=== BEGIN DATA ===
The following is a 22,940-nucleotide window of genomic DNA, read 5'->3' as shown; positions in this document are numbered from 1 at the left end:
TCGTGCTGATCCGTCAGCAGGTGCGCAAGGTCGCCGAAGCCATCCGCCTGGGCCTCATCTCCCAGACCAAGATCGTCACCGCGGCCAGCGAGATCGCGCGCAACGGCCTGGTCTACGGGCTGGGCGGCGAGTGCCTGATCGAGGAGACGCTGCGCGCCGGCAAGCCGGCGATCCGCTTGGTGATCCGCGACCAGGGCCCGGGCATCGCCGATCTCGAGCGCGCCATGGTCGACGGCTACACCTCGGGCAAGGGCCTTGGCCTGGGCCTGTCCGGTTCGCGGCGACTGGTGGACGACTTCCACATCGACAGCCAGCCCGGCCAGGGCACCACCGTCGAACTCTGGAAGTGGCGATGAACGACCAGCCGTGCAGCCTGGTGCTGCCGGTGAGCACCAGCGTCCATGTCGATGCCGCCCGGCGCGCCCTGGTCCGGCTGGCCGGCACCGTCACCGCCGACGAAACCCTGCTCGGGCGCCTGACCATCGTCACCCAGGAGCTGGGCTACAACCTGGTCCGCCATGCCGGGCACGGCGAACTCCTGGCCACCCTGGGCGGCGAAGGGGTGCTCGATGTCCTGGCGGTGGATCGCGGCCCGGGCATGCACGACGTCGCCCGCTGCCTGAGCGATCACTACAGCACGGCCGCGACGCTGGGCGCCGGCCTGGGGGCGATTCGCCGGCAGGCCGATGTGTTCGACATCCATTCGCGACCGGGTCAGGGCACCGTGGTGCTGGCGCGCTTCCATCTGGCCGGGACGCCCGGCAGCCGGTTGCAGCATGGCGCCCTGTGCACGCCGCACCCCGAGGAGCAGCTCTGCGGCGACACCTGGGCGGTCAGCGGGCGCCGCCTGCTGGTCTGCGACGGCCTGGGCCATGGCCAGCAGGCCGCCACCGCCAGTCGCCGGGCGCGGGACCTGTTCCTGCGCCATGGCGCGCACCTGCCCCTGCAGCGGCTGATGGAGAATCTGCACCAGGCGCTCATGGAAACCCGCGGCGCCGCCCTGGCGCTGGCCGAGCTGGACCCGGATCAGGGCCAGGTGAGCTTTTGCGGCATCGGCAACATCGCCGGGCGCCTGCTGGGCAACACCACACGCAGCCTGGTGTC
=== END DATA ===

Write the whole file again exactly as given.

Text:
The following is a 22,940-nucleotide window of genomic DNA, read 5'->3' as shown; positions in this document are numbered from 1 at the left end:
TCGTGCTGATCCGTCAGCAGGTGCGCAAGGTCGCCGAAGCCATCCGCCTGGGCCTCATCTCCCAGACCAAGATCGTCACCGCGGCCAGCGAGATCGCGCGCAACGGCCTGGTCTACGGGCTGGGCGGCGAGTGCCTGATCGAGGAGACGCTGCGCGCCGGCAAGCCGGCGATCCGCTTGGTGATCCGCGACCAGGGCCCGGGCATCGCCGATCTCGAGCGCGCCATGGTCGACGGCTACACCTCGGGCAAGGGCCTTGGCCTGGGCCTGTCCGGTTCGCGGCGACTGGTGGACGACTTCCACATCGACAGCCAGCCCGGCCAGGGCACCACCGTCGAACTCTGGAAGTGGCGATGAACGACCAGCCGTGCAGCCTGGTGCTGCCGGTGAGCACCAGCGTCCATGTCGATGCCGCCCGGCGCGCCCTGGTCCGGCTGGCCGGCACCGTCACCGCCGACGAAACCCTGCTCGGGCGCCTGACCATCGTCACCCAGGAGCTGGGCTACAACCTGGTCCGCCATGCCGGGCACGGCGAACTCCTGGCCACCCTGGGCGGCGAAGGGGTGCTCGATGTCCTGGCGGTGGATCGCGGCCCGGGCATGCACGACGTCGCCCGCTGCCTGAGCGATCACTACAGCACGGCCGCGACGCTGGGCGCCGGCCTGGGGGCGATTCGCCGGCAGGCCGATGTGTTCGACATCCATTCGCGACCGGGTCAGGGCACCGTGGTGCTGGCGCGCTTCCATCTGGCCGGGACGCCCGGCAGCCGGTTGCAGCATGGCGCCCTGTGCACGCCGCACCCCGAGGAGCAGCTCTGCGGCGACACCTGGGCGGTCAGCGGGCGCCGCCTGCTGGTCTGCGACGGCCTGGGCCATGGCCAGCAGGCCGCCACCGCCAGTCGCCGGGCGCGGGACCTGTTCCTGCGCCATGGCGCGCACCTGCCCCTGCAGCGGCTGATGGAGAATCTGCACCAGGCGCTCATGGAAACCCGCGGCGCCGCCCTGGCGCTGGCCGAGCTGGACCCGGATCAGGGCCAGGTGAGCTTTTGCGGCATCGGCAACATCGCCGGGCGCCTGCTGGGCAACACCACACGCAGCCTGGTGTC